Hood County Texas Genealogical Society
by Christopher C. Evans
CRESSON FULL OF CROOKS SINCE AT LEAST 1887 Ė OF CROOKS, CHURCHES, PROBATIONERS & SAGGING ARCHES
This was going to be a light and fluffy little column about how the community of Cresson acquired its interesting if odd assortment of street names. The topic occurred to me several months after I moved here 15 months ago from Where the West Begins, when I realized in mid-thought one day that I donít merely live in Cresson. I live, ahem, at the corner of Broadway and Altoona in Cresson!
I felt better about my station in life already. Then it occurred to me that some folk in Cresson live on East Lancaster, others on Crook Street, still others on Juniata, Mifflin and Braddock.
I must, sadly, report two things right off regarding said research and Cresson street names: We got our street names in 1887 from a Yankee railroad man who didnít even stick around. Further, Cresson has been teeming with Crooks since at least 1887 -- and once had a doctor who was a Crook.
According to Shirley R. Smithís book Cresson: Community Crossroads, the "best-liked story" is that T.W. Jackson, a Fort Worth and Rio Grande Railroad land agent, named Cresson for his hometown of Cresson, Pa.
It would stand to reason, then, that Jackson also named the streets -- all but a couple, at least -- for Pennsylvania places with which he was familiar.
Lancaster, Altoona, Braddock and Pittsburgh are Pennsylvania cities -- and thus the Cresson street signs that say "Pittsburg" rather than Pittsburgh are likely in error.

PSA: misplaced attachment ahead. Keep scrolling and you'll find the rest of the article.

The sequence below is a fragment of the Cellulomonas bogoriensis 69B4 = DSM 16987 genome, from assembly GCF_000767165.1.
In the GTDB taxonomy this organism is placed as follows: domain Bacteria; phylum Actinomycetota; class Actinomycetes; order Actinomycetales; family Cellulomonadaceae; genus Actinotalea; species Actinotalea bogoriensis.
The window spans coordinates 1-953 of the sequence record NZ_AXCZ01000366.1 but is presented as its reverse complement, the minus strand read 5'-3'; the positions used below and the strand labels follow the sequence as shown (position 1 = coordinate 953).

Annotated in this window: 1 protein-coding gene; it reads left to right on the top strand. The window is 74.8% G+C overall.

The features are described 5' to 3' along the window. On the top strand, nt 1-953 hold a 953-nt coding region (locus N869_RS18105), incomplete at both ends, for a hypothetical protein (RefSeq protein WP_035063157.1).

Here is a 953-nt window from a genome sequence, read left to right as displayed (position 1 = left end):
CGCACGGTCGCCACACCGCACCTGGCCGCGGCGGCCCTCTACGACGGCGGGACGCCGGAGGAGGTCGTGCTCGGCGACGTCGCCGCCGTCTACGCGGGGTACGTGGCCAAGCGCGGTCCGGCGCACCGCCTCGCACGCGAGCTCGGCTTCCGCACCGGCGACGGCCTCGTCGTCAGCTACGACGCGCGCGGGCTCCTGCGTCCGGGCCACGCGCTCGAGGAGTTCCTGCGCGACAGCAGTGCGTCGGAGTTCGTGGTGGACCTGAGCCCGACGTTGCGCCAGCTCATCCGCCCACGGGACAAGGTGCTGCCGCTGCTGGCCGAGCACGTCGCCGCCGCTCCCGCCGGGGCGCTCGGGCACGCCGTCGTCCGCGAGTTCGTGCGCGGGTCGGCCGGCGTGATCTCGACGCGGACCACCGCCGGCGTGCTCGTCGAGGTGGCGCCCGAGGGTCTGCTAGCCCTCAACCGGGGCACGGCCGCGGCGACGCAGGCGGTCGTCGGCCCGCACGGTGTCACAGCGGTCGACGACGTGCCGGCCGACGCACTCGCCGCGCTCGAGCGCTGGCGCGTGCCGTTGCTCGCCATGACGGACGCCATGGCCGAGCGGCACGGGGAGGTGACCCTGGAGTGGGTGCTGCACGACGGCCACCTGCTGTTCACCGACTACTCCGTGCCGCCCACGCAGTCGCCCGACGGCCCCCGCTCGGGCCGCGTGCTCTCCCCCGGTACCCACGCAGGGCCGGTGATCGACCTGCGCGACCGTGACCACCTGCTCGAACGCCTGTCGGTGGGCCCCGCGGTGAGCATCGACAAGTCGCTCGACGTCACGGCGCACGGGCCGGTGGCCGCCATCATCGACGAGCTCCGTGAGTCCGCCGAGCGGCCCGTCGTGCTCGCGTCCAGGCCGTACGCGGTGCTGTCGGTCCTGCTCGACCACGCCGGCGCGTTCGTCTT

Mifflin is a Pennsylvania county, Mifflinville is a town. Juniata -- not "Juanita" as street signs now read -- is the name of the county Altoona is in and Juniata Gap is a suburb of Altoona, Juniata College a Pennsylvania institution.
That would leave only Broadway, which we assume land agent Jackson took from the New Yawk thoroughfare of the same name, and Crook, the only other non-highway street running north and south in Cresson.
As for Crook, it appears there might have been so many people of that surname here, even in 1887, that Davis perhaps didnít have any choice but to name the thriving thoroughfare on which sit all three of Cressonís churches today.
According to Smithís book, Dr. Lee M. Crook practiced medicine here in 1887, when the streets were named. Other Crooks in the area in the late 1880s or earlier included farmer James S. and Lizzie Anderson Crook, several of whose descendants still live in the area. Further, Wiley M. Crook, who served two stints as Cresson postmaster beginning in 1888, was co-proprietor of the Crook & Vickers General Store in the same period.
Interestingly, there are no Crooks in the Cresson phone directory today.
Hereís hoping there are no crooks, either.
2001 HOOD COUNTY TEXAS GENEALOGICAL SOCIETY